10 STAY: THE CHATRIUM
It’s no surprise that Hillary Clinton stayed at the Chatrium Hotel Royal Lake Yangon when she visited in 2012 as US Secretary of State. Hotel security is tight: vehicles entering the guarded gates sweep up the drive to have their underbellies inspected and guests must have belongings screened before entering the luxury property. Take a dip in the impressive palm-fringed swimming pool and use the breakfast buffet as a chance to sample Myanmar specialties. See www.chatrium.com.
11 TRY: THANAKA
Baby at Pagodaapply a fragrant creamy paste known as thanaka to their faces in decorative patterns. The paste, made from the ground bark of several trees, is revered for its cosmetic, sun-blocking and cooling qualities. Grind a little face paste for yourself in the lobby of the Chatrium.
12 STAY: MANDALAY HILL RESORT
Sadly, the bustling city of Mandalay doesn’t quite live up to the romance of its name. However, the Mandalay Hill Resort Hotel features a fetching outlook: rooms at the back look over the swimming pool towards the temple-crowned Mandalay Hill. Hotel guests enjoy a secluded on-site spa, a dinner and cultural show in the grounds, cute toiletries topped with golden stupas, the intriguingly named Kipling’s Lounge bar, and an excellent breakfast spread that includes cooked-before-your-eyes, wafer-thin crispy pancakes. See www.mandalayhillresorthotel.com.
13 SEE: WORLD’S BIGGEST BOOK
At the foot of Mandalay Hill are the Kuthodaw Inscription Shrines – 729 stone slabs inscribed with all of the Buddhist scriptures. Each tablet is housed within its own tiny white shrine – collectively, they form the World’s Largest Book. It took a scribe all day to chisel up to a dozen lines into the stone – no wonder the whole project took seven years, six months and 14 days to complete. The finished project was opened to the public in 1868 – the book was granted World Heritage status in 2013.
14: DO: TEAK BRIDGEHEJ0G
Near Mandalay, stroll along U Bein Bridge – said to be the world’s oldest and longest teak bridge. The 1.2-kilometre rickety walkway, which includes four covered pavilions and spans Taung Tha Man Lake, was built around 1850 from timber reclaimed from a former royal palace. It’s also lined with hawker stalls if you’re looking for a souvenir.
15: SEE: MONKS EN MASSE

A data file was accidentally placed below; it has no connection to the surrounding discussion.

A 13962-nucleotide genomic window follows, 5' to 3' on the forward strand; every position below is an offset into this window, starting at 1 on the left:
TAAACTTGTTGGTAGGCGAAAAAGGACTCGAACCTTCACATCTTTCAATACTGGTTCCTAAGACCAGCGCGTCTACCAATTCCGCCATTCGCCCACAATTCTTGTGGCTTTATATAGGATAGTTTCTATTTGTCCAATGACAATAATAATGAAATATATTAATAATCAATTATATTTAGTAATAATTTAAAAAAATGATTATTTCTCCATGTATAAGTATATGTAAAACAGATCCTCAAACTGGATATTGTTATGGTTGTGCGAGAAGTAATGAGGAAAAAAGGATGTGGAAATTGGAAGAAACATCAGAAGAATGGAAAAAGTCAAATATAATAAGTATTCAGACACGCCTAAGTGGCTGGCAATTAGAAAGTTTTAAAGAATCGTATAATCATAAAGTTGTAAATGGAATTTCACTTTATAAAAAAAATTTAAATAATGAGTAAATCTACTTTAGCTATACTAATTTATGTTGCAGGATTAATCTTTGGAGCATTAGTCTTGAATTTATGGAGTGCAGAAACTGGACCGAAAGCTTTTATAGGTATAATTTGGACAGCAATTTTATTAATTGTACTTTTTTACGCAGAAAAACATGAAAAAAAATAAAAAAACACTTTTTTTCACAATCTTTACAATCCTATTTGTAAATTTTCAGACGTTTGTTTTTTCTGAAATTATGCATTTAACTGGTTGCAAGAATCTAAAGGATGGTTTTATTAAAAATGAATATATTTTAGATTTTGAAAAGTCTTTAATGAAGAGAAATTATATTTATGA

Near the teak bridge, an extraordinary spectacle unfolds each morning at Mahagandayon Monastery when more than 1000 monks silently line up to file into a dining room for a meal. The photogenic sight attracts quite a crowd so arrive early for a good vantage point.
16: DO: MONEY MATTERS
Even though there are now ATMs in Myanmar’s major gateway cities, bring a back-up supply of fresh, crisp US notes. Big-city stores and the always enterprising hawkers readily accept US dollars but in rural communities and at market stalls, you will need kyat – the local currency. Major hotels will change money for you. Credit-card facilities can be unreliable.
17: DO: HAGGLE
A little bargaining is expected when buying souvenirs (the Bagan hawkers, especially, quote high starting prices). For an authentic memento, pick up a few patterned longyis – the sarong-like national garment worn by both men and women. Each gender wears specific patterns and colours – men’s longyis tend to feature a more subdued palette – and tie them in different ways. One of the delights within local produce markets is fragrant long-stemmed roses – a couple of bunches wrapped in banana leaves won’t cost more than a dollar or two.
18: SEE: SUU KYI’S HOUSE
Before Aung San Suu Kyi was released from house arrest in late 2010, barricades prevented traffic from entering her street. Nowadays, you can not only drive past the Nobel laureate’s lakeside house but pause outside the place where the pro-democracy campaigner was held under house arrest for 15 of 21 years. It’s easy to imagine that one day, at the speed this country is changing, this address might even become a museum.
19 SEE: THE RECLINING BUDDHA dsc0310-2-reclining-buddah-mod1
One of Myanmar’s most stunning reclining Buddhas is the Chaukhtatgyi Buddha housed within an open-sided metal shed in Yangon. It can be hard to take a great picture of the figure, which is some 65 metres long and surrounded by structural supports, but climb the viewing platform at one end and try your best.
20 FEEL: THE SERENITY
Soak up the zen-like atmosphere of being in a country where about 90 per cent of the population is Buddhist. Instead of rushing around ticking off the sights, sit cross-legged for a while and watch something unfold slowly. Each evening at Shwedagon Pagoda, for example, a row of devotees armed with brooms sweeps clean the vast marble terrace.
Katrina Lobley writes regularly for The Sydney Morning Herald on arts, entertainment and travel. She has reviewed music for marie claire magazine, edited two books for a business publisher and filed feature stories for newspapers in Singapore and New Zealand.